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Prog Neuropsychopharmacol Biol Psychiatry. 2015 Jul 3;60:104-11. doi: 10.1016/j.pnpbp.2015.02.004. Epub 2015 Feb 14.

Resting-state regional homogeneity as a biological marker for patients with Internet gaming disorder: A comparison with patients with alcohol use disorder and healthy controls.

Author information

1
Department of Nuclear Medicine, SMG-SNU Boramae Medical center, Seoul, Republic of Korea; Institute of Radiation Medicine, Medical Research Center, Seoul National University, Seoul, Republic of Korea.
2
Department of Psychiatry, SMG-SNU Boramae Medical Center, Seoul, Republic of Korea.
3
Department of Psychiatry, SMG-SNU Boramae Medical Center, Seoul, Republic of Korea; Department of Psychiatry and Behavioral Science, Seoul National University College of Medicine, Seoul, Republic of Korea.
4
Department of Psychiatry, GangnamEulji Hospital, Eulji University, Seoul, Republic of Korea.
5
Department of Psychiatry, Seoul St. Mary's Hospital, The Catholic University of Korea College of Medicine, Seoul, Republic of Korea.
6
Department of Psychiatry, SMG-SNU Boramae Medical Center, Seoul, Republic of Korea; Department of Psychiatry and Behavioral Science, Seoul National University College of Medicine, Seoul, Republic of Korea. Electronic address: choijs73@gmail.com.

Abstract

OBJECTIVE:

Internet gaming disorder (IGD) shares core clinical features with other addictive disorders, such as gambling disorder and substance use disorder. Designation of IGD as a formal disorder requires elucidation of its neurobiological features and comparison of these with those of other addictive disorders. The aims of the present study were to identify the neurobiological features of the resting-state brain of patients with IGD, alcohol use disorder (AUD), and healthy controls, and to examine brain regions related to the clinical characteristics of IGD.

METHOD:

Functional magnetic resonance imaging was performed on 16 subjects with IGD, 14 subjects with AUD, and 15 healthy controls during the resting-state. We computed regional homogeneity (ReHo) measures to identify intrinsic local connectivity and to explore associations with clinical status and impulsivity.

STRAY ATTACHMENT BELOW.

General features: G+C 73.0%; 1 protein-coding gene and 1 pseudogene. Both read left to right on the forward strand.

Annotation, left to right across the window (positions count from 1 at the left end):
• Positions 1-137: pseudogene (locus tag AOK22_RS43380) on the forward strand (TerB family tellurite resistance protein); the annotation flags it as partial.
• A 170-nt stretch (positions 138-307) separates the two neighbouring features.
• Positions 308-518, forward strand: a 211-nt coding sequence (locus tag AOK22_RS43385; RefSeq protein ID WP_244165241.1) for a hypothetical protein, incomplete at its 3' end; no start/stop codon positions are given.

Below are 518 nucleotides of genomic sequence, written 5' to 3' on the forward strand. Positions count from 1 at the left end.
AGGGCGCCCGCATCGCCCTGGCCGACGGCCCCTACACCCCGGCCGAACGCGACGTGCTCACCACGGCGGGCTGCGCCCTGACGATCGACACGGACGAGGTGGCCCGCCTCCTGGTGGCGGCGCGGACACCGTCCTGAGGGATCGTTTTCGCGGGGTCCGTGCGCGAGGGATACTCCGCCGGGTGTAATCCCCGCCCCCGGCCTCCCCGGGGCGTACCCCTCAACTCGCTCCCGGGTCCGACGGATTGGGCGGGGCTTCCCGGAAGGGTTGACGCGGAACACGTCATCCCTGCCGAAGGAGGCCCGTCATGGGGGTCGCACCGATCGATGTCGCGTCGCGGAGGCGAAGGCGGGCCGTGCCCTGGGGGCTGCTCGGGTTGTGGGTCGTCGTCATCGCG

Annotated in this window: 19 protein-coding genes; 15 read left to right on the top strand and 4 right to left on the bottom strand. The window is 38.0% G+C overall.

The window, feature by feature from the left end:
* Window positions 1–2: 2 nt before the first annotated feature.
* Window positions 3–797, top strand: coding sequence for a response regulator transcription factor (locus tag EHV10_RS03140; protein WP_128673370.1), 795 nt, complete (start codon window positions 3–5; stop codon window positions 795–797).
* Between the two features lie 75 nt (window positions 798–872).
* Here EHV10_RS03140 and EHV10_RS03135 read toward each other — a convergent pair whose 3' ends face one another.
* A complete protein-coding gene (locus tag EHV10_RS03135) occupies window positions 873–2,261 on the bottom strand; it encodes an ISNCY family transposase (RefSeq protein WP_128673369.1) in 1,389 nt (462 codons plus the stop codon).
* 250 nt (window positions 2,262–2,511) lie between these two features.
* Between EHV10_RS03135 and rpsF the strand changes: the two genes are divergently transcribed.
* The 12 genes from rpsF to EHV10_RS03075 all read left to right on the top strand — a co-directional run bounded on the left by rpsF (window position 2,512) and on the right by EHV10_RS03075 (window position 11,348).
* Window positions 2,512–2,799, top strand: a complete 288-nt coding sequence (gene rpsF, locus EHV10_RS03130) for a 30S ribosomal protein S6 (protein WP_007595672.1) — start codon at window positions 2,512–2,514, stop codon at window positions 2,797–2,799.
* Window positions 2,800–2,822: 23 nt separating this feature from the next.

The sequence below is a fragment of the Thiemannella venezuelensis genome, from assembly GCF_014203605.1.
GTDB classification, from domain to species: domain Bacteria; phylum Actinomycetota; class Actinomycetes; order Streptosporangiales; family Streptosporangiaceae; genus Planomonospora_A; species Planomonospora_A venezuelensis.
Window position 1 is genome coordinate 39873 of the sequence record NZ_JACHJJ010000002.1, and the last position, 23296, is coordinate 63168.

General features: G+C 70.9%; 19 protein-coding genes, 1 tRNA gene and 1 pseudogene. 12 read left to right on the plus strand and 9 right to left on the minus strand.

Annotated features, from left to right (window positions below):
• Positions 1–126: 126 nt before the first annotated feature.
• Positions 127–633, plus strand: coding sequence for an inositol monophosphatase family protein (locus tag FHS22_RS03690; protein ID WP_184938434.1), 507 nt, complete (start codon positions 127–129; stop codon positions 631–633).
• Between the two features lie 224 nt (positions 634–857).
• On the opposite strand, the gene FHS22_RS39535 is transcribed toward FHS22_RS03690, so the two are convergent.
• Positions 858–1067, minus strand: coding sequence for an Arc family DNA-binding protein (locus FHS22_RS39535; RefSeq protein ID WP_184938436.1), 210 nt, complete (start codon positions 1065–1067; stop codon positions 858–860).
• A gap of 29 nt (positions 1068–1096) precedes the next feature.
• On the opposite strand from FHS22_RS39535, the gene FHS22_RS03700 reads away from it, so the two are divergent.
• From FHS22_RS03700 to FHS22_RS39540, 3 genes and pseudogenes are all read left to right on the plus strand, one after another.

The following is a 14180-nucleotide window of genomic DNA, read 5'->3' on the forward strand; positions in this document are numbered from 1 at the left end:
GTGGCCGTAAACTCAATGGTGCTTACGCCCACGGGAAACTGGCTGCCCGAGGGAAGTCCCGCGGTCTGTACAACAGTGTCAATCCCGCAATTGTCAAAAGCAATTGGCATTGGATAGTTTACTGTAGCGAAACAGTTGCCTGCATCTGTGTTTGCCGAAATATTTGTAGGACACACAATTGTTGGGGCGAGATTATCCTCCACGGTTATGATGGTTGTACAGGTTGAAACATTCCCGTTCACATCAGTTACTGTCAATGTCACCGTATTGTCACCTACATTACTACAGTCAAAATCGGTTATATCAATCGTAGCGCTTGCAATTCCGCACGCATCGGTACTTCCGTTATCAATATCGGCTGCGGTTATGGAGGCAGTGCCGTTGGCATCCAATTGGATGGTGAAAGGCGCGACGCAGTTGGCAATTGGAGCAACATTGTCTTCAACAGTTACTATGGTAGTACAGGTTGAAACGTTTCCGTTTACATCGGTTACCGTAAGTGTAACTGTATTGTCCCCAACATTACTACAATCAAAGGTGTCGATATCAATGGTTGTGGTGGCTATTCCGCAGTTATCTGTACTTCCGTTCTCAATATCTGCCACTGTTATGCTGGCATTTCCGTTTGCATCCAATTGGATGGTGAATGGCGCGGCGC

RESULTS:

We found significantly increased ReHo in the posterior cingulate cortex (PCC) of the IGD and AUD groups, and decreased ReHo in the right superior temporal gyrus (STG) of those with IGD, compared with the AUD and HC groups. We also found decreased ReHo in the anterior cingulate cortex of patients with AUD. Scores on Internet addiction severity were positively correlated with ReHo in the medial frontal cortex, precuneus/PCC, and left inferior temporal cortex (ITC) among those with IGD. Furthermore, impulsivity scores were negatively correlated with that in the left ITC in individuals with IGD.

CONCLUSION:

Our results provide evidence of distinctive functional changes in the resting-state of patients with IGD and demonstrate that increased ReHo in the PCC may be a common neurobiological feature of IGD and AUD and that reduced ReHo in the STG may be a candidate neurobiological marker for IGD, differentiating individuals with this disorder from those with AUD and healthy controls.

KEYWORDS:

Alcohol use disorder; Internet gaming disorder; Regional homogeneity; Resting-state; fMRI

PMID:
25689820
DOI:
10.1016/j.pnpbp.2015.02.004
[Indexed for MEDLINE]

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